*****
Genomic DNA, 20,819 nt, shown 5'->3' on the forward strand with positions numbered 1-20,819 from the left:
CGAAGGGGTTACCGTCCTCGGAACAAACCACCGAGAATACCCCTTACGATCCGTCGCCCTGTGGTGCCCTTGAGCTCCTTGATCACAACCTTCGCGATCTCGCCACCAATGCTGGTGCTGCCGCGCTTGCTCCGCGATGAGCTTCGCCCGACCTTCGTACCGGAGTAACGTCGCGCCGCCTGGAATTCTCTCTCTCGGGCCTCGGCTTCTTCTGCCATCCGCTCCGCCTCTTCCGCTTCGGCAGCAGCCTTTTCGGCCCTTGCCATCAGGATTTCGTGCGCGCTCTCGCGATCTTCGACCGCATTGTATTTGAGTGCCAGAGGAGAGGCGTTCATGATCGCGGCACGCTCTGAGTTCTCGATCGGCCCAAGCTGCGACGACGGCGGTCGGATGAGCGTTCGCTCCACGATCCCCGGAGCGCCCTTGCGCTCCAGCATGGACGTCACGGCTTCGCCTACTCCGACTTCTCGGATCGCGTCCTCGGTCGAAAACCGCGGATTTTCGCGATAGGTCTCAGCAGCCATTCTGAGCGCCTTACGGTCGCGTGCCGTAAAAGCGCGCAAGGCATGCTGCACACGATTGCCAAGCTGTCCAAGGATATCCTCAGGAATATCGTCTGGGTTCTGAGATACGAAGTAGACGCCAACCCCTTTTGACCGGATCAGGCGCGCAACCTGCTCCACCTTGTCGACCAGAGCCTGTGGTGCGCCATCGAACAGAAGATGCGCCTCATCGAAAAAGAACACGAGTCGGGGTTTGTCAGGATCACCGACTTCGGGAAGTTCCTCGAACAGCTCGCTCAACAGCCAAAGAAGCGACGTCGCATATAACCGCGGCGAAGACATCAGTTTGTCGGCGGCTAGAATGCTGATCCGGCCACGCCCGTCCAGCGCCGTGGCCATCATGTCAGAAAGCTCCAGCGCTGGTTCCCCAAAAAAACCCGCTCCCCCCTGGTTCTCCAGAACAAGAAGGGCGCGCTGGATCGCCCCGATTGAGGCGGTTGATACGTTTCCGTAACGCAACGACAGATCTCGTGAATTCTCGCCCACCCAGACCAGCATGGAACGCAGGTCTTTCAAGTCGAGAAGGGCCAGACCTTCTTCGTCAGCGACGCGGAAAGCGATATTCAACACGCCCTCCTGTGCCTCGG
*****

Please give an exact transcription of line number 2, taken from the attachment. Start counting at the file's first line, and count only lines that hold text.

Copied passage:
CGAAGGGGTTACCGTCCTCGGAACAAACCACCGAGAATACCCCTTACGATCCGTCGCCCTGTGGTGCCCTTGAGCTCCTTGATCACAACCTTCGCGATCTCGCCACCAATGCTGGTGCTGCCGCGCTTGCTCCGCGATGAGCTTCGCCCGACCTTCGTACCGGAGTAACGTCGCGCCGCCTGGAATTCTCTCTCTCGGGCCTCGGCTTCTTCTGCCATCCGCTCCGCCTCTTCCGCTTCGGCAGCAGCCTTTTCGGCCCTTGCCATCAGGATTTCGTGCGCGCTCTCGCGATCTTCGACCGCATTGTATTTGAGTGCCAGAGGAGAGGCGTTCATGATCGCGGCACGCTCTGAGTTCTCGATCGGCCCAAGCTGCGACGACGGCGGTCGGATGAGCGTTCGCTCCACGATCCCCGGAGCGCCCTTGCGCTCCAGCATGGACGTCACGGCTTCGCCTACTCCGACTTCTCGGATCGCGTCCTCGGTCGAAAACCGCGGATTTTCGCGATAGGTCTCAGCAGCCATTCTGAGCGCCTTACGGTCGCGTGCCGTAAAAGCGCGCAAGGCATGCTGCACACGATTGCCAAGCTGTCCAAGGATATCCTCAGGAATATCGTCTGGGTTCTGAGATACGAAGTAGACGCCAACCCCTTTTGACCGGATCAGGCGCGCAACCTGCTCCACCTTGTCGACCAGAGCCTGTGGTGCGCCATCGAACAGAAGATGCGCCTCATCGAAAAAGAACACGAGTCGGGGTTTGTCAGGATCACCGACTTCGGGAAGTTCCTCGAACAGCTCGCTCAACAGCCAAAGAAGCGACGTCGCATATAACCGCGGCGAAGACATCAGTTTGTCGGCGGCTAGAATGCTGATCCGGCCACGCCCGTCCAGCGCCGTGGCCATCATGTCAGAAAGCTCCAGCGCTGGTTCCCCAAAAAAACCCGCTCCCCCCTGGTTCTCCAGAACAAGAAGGGCGCGCTGGATCGCCCCGATTGAGGCGGTTGATACGTTTCCGTAACGCAACGACAGATCTCGTGAATTCTCGCCCACCCAGACCAGCATGGAACGCAGGTCTTTCAAGTCGAGAAGGGCCAGACCTTCTTCGTCAGCGACGCGGAAAGCGATATTCAACACGCCCTCCTGTGCCTCGG